Letter From The Editor

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The Independent Online
While the rest of the nation cavorts in the snow (well, rain), wassails and sings carols around the spitting log, it must be recorded that, by and large, journalists do not love Christmas. 'Tis the season when newspapers must still come out, minus most of the things that make news easy to gather; and when many offices are struggling to function thanks to hangovers and suspicious absenteeism ("flu-like symptoms'' Ha!).

It is the time when we must trot out the ancient and traditional ``why Christmas has become too commercial'' columns. And it is the time of year when we tend to review what we have written, or, in the case of editors, caused to be written.

Looking back at the paper during 1997, I can find the odd embarrassment. We confidently predicted the end of the Millennium Dome after talks between the parties had broken down before the election. We never thought that the Tories would win but, like most people, we greatly underestimated the scale of Labour's victory. (``It's not over yet'', 24 April. In fact, it was.) We predicted a leftish, pro-European Tory breakaway. Wrong again.

Those were the worst that I could find. On the other hand, my rough audit of predictions was heavily "plus". We blew the whistle on Doncaster, and kept banging on while senior Labour people angrily assured us that everything was fine. Well before the election, we pointed out the cuts that were implicit in Gordon Brown's plans and singled out welfare reform as one of the key areas where there was bound to be trouble. Not so bad, overall, though I found going back over old copies of the paper to be a salutary experience. We are not philosophers, just hacks.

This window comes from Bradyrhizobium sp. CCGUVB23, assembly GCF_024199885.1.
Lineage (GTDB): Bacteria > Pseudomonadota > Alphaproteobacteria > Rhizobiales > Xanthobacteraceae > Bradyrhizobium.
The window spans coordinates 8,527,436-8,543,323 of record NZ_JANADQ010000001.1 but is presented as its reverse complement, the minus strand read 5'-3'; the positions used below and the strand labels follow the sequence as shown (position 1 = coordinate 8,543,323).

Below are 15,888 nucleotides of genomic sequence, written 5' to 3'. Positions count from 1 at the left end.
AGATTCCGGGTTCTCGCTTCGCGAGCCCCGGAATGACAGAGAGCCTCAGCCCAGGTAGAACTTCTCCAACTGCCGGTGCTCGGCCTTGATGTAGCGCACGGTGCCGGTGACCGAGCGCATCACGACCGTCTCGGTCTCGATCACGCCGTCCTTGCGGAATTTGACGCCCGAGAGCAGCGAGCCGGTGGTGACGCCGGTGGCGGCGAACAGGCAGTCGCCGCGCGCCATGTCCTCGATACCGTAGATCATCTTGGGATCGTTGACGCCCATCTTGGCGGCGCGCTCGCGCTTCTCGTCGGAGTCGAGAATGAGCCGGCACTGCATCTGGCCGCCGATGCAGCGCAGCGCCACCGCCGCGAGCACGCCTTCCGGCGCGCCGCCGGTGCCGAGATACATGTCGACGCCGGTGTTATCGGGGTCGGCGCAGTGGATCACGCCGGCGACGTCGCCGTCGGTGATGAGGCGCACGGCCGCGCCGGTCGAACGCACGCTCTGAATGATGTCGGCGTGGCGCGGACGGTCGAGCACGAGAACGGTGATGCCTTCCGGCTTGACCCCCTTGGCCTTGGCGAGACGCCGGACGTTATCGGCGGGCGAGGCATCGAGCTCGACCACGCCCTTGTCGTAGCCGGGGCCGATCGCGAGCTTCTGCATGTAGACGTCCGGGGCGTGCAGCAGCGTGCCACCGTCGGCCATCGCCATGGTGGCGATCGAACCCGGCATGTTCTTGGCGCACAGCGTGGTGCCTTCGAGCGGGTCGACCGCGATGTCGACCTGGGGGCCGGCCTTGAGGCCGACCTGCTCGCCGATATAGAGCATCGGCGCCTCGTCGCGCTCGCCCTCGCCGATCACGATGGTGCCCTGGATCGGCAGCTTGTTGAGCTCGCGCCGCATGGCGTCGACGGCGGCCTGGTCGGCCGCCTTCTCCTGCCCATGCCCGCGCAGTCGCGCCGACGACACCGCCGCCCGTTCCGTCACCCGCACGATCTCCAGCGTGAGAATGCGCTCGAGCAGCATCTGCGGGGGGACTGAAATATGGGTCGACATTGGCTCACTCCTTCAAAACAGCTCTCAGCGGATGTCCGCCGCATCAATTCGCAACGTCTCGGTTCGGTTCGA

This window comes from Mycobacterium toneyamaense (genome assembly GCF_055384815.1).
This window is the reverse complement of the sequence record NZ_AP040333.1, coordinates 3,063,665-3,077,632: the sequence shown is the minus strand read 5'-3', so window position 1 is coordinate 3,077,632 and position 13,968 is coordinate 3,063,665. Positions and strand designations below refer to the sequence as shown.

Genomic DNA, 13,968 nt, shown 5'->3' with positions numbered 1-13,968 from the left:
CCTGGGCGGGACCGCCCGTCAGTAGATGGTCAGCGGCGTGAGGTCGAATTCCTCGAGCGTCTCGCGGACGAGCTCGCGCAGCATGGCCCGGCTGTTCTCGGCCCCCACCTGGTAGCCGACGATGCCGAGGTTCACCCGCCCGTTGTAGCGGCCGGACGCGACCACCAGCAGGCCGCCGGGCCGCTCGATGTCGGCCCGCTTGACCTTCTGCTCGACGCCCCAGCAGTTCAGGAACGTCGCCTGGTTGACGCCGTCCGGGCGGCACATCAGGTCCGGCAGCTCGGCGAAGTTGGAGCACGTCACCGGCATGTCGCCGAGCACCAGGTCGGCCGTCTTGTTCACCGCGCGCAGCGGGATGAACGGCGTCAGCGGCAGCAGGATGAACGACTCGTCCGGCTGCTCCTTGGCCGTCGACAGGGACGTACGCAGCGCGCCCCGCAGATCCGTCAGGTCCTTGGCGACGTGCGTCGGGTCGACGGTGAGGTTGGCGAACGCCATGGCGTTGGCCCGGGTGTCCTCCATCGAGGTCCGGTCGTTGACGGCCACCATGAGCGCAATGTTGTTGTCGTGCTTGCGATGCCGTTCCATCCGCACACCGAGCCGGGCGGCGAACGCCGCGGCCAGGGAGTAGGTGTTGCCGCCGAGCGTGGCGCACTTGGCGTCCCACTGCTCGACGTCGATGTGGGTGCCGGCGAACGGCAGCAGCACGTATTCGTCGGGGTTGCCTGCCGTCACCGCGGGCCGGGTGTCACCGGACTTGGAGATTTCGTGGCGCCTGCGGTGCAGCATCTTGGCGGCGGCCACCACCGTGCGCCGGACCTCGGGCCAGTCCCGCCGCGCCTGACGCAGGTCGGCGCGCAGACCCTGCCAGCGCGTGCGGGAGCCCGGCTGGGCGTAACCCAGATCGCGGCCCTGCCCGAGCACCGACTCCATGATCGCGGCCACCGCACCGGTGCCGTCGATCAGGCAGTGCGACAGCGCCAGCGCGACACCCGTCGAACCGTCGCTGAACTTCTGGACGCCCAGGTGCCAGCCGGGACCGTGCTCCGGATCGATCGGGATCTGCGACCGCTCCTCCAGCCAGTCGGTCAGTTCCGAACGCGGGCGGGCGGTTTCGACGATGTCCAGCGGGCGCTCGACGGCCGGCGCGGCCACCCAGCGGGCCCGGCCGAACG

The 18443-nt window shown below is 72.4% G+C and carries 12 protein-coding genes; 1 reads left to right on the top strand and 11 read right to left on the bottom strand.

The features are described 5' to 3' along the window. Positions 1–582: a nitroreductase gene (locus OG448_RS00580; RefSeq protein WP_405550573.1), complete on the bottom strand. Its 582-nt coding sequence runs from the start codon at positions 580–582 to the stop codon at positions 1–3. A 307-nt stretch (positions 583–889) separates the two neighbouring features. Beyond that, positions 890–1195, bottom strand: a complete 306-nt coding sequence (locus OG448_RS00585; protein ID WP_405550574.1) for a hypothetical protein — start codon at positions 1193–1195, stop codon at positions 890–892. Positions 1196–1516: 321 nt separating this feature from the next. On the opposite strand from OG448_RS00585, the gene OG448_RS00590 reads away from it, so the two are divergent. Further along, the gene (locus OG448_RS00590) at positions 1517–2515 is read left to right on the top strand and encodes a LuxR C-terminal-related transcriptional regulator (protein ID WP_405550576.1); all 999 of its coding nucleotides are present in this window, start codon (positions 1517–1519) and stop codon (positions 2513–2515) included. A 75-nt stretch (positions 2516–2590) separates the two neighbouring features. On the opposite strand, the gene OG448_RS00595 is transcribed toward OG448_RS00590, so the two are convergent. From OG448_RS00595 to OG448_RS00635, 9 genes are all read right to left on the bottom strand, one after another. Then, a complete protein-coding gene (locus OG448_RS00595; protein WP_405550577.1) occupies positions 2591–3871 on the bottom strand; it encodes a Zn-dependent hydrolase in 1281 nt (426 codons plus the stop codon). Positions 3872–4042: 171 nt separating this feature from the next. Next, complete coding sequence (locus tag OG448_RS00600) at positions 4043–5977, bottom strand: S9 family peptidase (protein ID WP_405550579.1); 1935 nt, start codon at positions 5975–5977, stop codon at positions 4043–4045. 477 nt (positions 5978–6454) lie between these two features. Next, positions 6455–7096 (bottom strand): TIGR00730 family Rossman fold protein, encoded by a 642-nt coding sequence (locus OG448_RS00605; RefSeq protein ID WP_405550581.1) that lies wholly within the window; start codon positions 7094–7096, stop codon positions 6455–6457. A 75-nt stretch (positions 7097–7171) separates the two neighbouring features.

"Hack'', by the way, apparently comes from Hackney carriage - as in writers for hire, as in cabbies for hire. This explains a lot. Some of the most successful hacks, such as Richard Littlejohn, who was reported this week to be moving from the Daily Mail to The Sun for pounds 800,000 a year, are those whose views most closely resemble those of the caricature, rabidly right- wing taxi-driver.

Much gentle amusement in the office over some of the details of Andreas Whittam Smith's new job as Britain's film censor. Our founder and current columnist, a self-confessedly squeamish man, tells us he will, for instance, have to distinguish between different degrees of bondage -light, heavy, intermediate and so on. But what exactly is light bondage? Presumably it involves quantities of Sellotape and Blu-Tack.

Speaking of bondage, there has been much comment on Stephen Spielberg's stalker. The film genius has been stalked by a gay sado-masochist who has been lurking around his Hollywood home with a bag containing handcuffs, ducting tape and nipple clamps, having bought an electric shock gun and other equipment as part of his plan to abduct Spielberg and do unspeakable things to him. This must be unsettling.

As it happens, I too have a stalker. Everywhere I go, particularly during the party season, he has left little messages, passed on rumours, about how he plans to abduct me from Canary Wharf and do unspeakable things to this newspaper. The man speaks with a Scottish accent and is said to carry a bag containing promissory notes from two tycoons, plus - so I am told - editorial shackles, slightly soiled Eighties fetish gear of an ideological nature and various financial levers only obtainable on specialist premises. Oh, and the nipple clamps, of course. So if anyone comes across this Mr Andrew Neil, I trust they will report him to the proper authorities.